Tuesday, April 30, 2019

Kentucky Horses and Bourbon and More

Manchester Farm Sunrise in Lexington Kentucky
In April of 2019, I visited in and around Lexington, Kentucky to photograph horses and two stops on the Bourbon Trail.  I was with a group from Canon, even though I saw one photographer carrying a Nikon!  I capture images with the new mirrorless Canon EOS R.  On this trip, I brought the EF 17-40mm and the RF 25-105mm lenses.  At the racetrack, I borrowed the Canon 100mm-400mm lens.  
Curious Horses Wondering Why I Was Up so Early!

The first stop was the Manchester Farm of Lexington, Kentucky for some sunrise photos.  This was about a ten minute drive from our host hotel but it still meant a very early morning wake-up call.  The iconic white fences you see at these farms I found out cost something like $14 a foot, so DON’T TOUCH THE FENCES.  If I visit again, I’m going to contact Manchester for a tour.  By the way, the dogwoods were in bloom.  I don't see that often in Phoenix, so I had to photograph.  
Racing Action at Keeneland in Lexington

Right next door was Keeneland Racecourse in Lexington.  I had time to wander around and walked outside the horse stalls, talking to workers as I went along.  Horse people, I’ve found, are the friendliest people around!  They welcomed me as I peeked around taking photographs.  
In the Stalls at Keeneland

Post Time at Keeneland was 1pm, so our group walked over to the 3rd and 4th turn on the grass to get action photos.  I’m used to this because I’ve photographed Turf Paradise in Phoenix.  To capture action, I had to make sure my shutter speed was at least 1/1000 of a second.  I was secretly hoping for rain this day so I could capture mudder horses.  That opportunity just doesn’t happen in Phoenix.  But it was dry.  Not a problem!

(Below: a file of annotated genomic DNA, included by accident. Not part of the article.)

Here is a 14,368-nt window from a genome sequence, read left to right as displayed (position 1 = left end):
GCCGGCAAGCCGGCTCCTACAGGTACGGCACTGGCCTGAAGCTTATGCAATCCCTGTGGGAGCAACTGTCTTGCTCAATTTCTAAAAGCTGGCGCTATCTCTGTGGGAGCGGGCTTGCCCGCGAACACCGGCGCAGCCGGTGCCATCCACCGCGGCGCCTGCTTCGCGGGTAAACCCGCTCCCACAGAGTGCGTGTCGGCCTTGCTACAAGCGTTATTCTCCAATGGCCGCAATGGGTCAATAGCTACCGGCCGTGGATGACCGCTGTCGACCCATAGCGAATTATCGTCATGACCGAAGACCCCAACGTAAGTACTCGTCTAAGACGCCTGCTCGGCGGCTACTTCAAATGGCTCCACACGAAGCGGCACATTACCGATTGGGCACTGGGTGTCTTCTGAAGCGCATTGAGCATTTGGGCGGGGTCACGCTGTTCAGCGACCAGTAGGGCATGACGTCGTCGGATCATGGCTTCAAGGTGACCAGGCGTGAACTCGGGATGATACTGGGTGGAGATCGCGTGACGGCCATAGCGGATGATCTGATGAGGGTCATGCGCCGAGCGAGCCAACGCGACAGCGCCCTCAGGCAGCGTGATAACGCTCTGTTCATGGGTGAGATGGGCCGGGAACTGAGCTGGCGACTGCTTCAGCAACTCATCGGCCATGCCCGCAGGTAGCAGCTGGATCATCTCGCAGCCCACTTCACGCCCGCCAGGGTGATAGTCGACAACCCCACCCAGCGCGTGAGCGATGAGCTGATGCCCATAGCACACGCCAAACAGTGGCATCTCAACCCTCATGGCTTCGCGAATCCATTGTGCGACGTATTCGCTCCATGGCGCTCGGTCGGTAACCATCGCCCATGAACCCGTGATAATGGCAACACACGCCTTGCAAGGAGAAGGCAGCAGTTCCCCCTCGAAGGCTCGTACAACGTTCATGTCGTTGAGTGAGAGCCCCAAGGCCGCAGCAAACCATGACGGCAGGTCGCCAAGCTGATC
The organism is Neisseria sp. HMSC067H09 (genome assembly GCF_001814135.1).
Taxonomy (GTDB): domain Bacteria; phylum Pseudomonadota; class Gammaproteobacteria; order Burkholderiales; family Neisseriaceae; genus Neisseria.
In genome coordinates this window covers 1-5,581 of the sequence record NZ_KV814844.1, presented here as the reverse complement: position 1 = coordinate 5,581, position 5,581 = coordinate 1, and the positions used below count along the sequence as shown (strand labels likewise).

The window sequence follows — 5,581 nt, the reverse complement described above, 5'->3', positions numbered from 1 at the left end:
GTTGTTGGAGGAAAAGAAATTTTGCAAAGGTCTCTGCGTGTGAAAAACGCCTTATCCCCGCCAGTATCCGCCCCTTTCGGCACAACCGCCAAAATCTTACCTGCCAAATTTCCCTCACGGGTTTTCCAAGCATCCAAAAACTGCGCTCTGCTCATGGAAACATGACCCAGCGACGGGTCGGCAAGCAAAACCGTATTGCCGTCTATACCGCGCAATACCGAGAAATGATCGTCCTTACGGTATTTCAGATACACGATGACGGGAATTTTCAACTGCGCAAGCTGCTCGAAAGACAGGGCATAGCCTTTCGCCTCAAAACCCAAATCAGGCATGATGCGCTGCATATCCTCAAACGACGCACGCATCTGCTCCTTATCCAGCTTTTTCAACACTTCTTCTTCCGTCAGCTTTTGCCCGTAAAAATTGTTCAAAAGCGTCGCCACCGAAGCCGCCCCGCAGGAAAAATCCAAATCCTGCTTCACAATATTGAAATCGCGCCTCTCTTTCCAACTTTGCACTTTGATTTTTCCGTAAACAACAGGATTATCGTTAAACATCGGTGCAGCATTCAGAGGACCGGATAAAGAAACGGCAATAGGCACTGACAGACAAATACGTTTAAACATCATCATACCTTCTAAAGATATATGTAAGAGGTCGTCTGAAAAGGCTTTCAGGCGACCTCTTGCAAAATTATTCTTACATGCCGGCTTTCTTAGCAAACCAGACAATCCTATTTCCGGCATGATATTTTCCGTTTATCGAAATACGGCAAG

Dogwoods in Bloom
High Dynamic Range Capture in the Cask Room at Buffalo Trace
Next up was a visit to Buffalo Trace Bourbon Distillery in Frankfort, Kentucky, part of the Bourbon Trail.  Hanna the intern helped get the group around to capture great images in the cask room and elsewhere on the grounds.  
Shaker Village Scene

Another stop was at Shaker Village in Pleasant Hill. In the early 1800s, there was a religious order that was celibate so they died out.  But they left behind interesting buildings.
Maker's Mark Bourbon Waiting to be Bottled

Our final stop back on the Bourbon Trail was Maker’s Mark of Loretto, Kentucky.  It’s OUT THERE.  Lots of driving on very narrow roads, what I call “Irish Freeways.”  Then, up pops a distillery.  After early morning photos, Christopher our tour guide showed us around, ending at the cask room and tasting room.  Here I found out to be considered bourbon, it needs at least 51% corn.  What an education.  And what great bourbon.  
Special Mint Julep Bourbon and it was GOOD!
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Until My Next Adventure,

See You On Down the Road!

Jim Patterson

Here's a slideshow of all of my photos.... ENJOY!

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